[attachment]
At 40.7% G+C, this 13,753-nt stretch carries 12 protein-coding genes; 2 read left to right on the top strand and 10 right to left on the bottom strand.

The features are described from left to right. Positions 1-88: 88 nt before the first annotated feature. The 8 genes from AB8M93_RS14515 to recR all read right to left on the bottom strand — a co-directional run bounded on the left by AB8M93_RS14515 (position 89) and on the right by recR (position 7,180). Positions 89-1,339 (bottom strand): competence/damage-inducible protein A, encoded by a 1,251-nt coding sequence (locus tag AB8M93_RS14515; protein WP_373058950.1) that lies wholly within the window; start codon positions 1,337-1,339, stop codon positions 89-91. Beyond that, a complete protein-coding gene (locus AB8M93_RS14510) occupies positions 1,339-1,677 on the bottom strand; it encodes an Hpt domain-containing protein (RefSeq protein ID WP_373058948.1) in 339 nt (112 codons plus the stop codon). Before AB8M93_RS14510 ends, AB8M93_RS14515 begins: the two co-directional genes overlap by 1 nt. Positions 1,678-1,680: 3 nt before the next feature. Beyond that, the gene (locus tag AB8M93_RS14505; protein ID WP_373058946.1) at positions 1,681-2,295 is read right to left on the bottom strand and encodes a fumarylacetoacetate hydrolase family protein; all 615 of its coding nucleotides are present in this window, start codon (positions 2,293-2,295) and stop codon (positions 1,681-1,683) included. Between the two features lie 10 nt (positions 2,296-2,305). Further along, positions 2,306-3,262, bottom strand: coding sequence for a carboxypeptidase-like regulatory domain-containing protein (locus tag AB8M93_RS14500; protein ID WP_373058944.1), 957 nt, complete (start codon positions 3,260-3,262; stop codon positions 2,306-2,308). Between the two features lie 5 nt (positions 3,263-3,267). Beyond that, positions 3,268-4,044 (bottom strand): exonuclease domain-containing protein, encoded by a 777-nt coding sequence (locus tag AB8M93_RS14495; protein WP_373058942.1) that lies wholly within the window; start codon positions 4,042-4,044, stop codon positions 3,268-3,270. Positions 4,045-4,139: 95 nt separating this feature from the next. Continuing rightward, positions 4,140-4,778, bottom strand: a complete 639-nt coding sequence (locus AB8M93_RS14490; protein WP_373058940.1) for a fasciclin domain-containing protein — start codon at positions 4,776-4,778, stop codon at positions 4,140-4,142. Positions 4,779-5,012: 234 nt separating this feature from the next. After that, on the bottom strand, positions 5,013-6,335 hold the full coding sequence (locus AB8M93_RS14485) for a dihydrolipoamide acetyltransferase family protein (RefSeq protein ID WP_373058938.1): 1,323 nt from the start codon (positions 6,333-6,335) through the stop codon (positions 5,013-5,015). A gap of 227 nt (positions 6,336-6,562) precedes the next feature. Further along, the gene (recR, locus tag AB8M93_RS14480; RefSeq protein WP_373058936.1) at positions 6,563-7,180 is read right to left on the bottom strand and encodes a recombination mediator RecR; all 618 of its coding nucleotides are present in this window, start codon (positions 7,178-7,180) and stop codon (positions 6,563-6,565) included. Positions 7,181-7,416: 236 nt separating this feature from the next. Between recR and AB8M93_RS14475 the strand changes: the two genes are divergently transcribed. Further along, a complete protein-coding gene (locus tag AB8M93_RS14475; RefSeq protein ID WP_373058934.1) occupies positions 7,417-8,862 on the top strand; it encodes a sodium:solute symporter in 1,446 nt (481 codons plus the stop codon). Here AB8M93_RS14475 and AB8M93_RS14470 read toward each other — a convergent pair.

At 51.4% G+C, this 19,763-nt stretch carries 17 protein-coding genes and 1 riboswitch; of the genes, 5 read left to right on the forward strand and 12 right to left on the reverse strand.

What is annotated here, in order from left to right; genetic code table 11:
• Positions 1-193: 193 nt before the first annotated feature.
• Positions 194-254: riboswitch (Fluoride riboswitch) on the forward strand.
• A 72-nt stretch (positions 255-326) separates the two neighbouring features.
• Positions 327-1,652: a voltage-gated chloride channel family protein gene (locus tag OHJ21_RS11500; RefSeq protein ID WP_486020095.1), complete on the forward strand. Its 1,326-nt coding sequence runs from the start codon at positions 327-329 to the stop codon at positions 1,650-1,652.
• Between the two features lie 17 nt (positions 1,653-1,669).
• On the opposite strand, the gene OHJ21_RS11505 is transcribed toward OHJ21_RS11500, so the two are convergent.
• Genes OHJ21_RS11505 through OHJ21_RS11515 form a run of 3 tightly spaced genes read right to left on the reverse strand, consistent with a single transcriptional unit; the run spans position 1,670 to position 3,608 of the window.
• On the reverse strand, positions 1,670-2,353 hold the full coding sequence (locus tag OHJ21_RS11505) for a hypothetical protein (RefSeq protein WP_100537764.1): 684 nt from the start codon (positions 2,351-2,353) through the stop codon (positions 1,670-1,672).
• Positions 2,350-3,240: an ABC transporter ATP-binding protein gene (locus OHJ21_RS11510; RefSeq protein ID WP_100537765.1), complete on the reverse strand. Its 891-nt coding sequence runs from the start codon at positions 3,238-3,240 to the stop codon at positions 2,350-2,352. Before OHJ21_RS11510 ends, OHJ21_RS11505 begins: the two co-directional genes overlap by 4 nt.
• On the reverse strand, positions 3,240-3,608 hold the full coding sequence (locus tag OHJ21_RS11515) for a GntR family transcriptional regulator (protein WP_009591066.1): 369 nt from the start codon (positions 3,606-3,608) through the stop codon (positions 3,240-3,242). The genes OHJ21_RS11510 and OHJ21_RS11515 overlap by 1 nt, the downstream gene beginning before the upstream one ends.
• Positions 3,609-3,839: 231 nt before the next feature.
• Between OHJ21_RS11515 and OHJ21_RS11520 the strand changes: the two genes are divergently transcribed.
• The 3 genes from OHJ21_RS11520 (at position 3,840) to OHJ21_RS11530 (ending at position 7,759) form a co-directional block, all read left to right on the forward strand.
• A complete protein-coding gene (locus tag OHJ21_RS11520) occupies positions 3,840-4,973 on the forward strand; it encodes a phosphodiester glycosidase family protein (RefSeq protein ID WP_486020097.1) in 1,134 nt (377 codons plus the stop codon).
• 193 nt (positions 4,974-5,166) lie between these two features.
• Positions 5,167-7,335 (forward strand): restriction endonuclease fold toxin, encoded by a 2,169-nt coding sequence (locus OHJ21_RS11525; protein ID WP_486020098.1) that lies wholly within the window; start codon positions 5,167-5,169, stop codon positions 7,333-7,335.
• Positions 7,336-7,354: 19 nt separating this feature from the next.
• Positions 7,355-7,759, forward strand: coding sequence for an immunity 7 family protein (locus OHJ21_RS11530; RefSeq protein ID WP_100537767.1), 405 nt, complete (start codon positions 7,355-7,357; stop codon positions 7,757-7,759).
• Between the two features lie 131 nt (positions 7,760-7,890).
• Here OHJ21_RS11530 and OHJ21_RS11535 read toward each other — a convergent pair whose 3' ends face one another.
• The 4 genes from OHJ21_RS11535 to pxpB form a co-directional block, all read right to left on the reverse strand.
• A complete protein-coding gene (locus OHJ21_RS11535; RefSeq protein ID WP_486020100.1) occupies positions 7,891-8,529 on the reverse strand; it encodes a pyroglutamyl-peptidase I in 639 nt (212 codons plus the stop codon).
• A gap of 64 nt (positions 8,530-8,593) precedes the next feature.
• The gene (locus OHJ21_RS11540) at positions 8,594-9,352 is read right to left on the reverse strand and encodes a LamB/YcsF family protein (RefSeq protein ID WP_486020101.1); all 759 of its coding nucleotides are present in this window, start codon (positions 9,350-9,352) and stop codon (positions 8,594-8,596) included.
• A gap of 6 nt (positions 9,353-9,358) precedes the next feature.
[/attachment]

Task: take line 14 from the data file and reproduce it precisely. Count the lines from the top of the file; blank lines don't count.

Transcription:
• On the reverse strand, positions 3,240-3,608 hold the full coding sequence (locus tag OHJ21_RS11515) for a GntR family transcriptional regulator (protein WP_009591066.1): 369 nt from the start codon (positions 3,606-3,608) through the stop codon (positions 3,240-3,242). The genes OHJ21_RS11510 and OHJ21_RS11515 overlap by 1 nt, the downstream gene beginning before the upstream one ends.